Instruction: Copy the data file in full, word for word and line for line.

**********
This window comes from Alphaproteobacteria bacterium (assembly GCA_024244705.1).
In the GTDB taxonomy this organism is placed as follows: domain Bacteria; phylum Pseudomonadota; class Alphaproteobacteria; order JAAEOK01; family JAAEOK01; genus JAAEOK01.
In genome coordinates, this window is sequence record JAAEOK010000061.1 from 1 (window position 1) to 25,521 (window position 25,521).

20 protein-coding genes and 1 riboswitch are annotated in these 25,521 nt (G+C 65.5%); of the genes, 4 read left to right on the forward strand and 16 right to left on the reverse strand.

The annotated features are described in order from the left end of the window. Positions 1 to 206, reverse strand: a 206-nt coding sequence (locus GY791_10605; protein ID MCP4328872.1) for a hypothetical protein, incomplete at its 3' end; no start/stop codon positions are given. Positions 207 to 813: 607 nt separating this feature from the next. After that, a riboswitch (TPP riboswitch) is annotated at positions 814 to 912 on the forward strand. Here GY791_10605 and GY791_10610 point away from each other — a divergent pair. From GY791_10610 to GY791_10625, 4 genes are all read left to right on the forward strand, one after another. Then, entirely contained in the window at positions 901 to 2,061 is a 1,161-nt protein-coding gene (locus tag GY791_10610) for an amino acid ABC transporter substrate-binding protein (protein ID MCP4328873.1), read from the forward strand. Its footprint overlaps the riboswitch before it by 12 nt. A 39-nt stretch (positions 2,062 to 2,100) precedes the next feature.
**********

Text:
This window comes from Alphaproteobacteria bacterium (assembly GCA_024244705.1).
In the GTDB taxonomy this organism is placed as follows: domain Bacteria; phylum Pseudomonadota; class Alphaproteobacteria; order JAAEOK01; family JAAEOK01; genus JAAEOK01.
In genome coordinates, this window is sequence record JAAEOK010000061.1 from 1 (window position 1) to 25,521 (window position 25,521).

20 protein-coding genes and 1 riboswitch are annotated in these 25,521 nt (G+C 65.5%); of the genes, 4 read left to right on the forward strand and 16 right to left on the reverse strand.

The annotated features are described in order from the left end of the window. Positions 1 to 206, reverse strand: a 206-nt coding sequence (locus GY791_10605; protein ID MCP4328872.1) for a hypothetical protein, incomplete at its 3' end; no start/stop codon positions are given. Positions 207 to 813: 607 nt separating this feature from the next. After that, a riboswitch (TPP riboswitch) is annotated at positions 814 to 912 on the forward strand. Here GY791_10605 and GY791_10610 point away from each other — a divergent pair. From GY791_10610 to GY791_10625, 4 genes are all read left to right on the forward strand, one after another. Then, entirely contained in the window at positions 901 to 2,061 is a 1,161-nt protein-coding gene (locus tag GY791_10610) for an amino acid ABC transporter substrate-binding protein (protein ID MCP4328873.1), read from the forward strand. Its footprint overlaps the riboswitch before it by 12 nt. A 39-nt stretch (positions 2,062 to 2,100) precedes the next feature.